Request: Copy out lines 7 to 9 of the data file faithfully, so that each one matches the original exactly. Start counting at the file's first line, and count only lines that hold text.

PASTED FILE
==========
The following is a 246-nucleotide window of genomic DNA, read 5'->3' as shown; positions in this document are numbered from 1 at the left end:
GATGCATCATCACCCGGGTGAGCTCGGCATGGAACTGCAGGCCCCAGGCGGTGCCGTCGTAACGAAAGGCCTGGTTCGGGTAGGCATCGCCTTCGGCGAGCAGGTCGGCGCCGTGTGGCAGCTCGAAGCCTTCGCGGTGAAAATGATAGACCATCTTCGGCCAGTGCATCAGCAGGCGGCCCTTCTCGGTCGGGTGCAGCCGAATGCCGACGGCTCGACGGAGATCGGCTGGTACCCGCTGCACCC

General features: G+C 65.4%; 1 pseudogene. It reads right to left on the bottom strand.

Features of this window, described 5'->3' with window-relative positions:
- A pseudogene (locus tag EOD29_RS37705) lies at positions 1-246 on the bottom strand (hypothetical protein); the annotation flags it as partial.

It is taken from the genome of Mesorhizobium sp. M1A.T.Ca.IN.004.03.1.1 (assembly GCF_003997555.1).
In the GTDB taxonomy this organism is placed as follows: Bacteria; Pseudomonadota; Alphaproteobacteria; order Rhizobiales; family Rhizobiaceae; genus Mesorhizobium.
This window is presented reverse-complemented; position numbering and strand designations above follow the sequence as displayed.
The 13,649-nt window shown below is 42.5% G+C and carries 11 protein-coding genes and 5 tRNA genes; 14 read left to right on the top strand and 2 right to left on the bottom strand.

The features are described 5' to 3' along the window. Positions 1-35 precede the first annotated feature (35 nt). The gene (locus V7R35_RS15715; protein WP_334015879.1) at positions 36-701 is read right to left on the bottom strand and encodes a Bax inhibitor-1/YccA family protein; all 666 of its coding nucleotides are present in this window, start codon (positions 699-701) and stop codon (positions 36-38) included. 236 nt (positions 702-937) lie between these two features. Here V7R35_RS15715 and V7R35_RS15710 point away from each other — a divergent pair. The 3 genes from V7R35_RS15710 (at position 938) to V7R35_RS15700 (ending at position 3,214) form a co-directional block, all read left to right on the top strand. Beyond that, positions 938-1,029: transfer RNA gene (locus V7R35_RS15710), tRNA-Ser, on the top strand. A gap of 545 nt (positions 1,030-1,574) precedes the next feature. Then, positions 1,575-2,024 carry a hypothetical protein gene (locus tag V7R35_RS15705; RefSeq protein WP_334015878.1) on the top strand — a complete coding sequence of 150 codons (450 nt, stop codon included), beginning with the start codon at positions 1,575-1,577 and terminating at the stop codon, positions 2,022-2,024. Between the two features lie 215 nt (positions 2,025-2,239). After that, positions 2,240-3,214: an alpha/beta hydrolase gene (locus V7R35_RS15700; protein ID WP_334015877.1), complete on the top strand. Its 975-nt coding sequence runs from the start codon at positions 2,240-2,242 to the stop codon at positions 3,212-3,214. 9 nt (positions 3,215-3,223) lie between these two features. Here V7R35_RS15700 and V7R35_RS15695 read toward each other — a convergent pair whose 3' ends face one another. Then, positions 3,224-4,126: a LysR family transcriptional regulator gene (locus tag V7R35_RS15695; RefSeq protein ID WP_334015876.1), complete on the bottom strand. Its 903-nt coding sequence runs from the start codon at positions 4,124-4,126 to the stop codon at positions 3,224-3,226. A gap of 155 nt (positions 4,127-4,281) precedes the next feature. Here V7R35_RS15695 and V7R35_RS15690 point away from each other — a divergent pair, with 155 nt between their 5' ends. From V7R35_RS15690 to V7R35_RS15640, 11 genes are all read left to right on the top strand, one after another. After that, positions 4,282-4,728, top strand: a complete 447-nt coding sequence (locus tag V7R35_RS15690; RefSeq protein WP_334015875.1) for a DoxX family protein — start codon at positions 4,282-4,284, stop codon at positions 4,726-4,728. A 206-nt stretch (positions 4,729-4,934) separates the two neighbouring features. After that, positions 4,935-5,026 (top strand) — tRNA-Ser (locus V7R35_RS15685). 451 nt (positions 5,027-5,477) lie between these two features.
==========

In the GTDB taxonomy this organism is placed as follows: Bacteria; Pseudomonadota; Alphaproteobacteria; order Rhizobiales; family Rhizobiaceae; genus Mesorhizobium.
This window is presented reverse-complemented; position numbering and strand designations above follow the sequence as displayed.
The 13,649-nt window shown below is 42.5% G+C and carries 11 protein-coding genes and 5 tRNA genes; 14 read left to right on the top strand and 2 right to left on the bottom strand.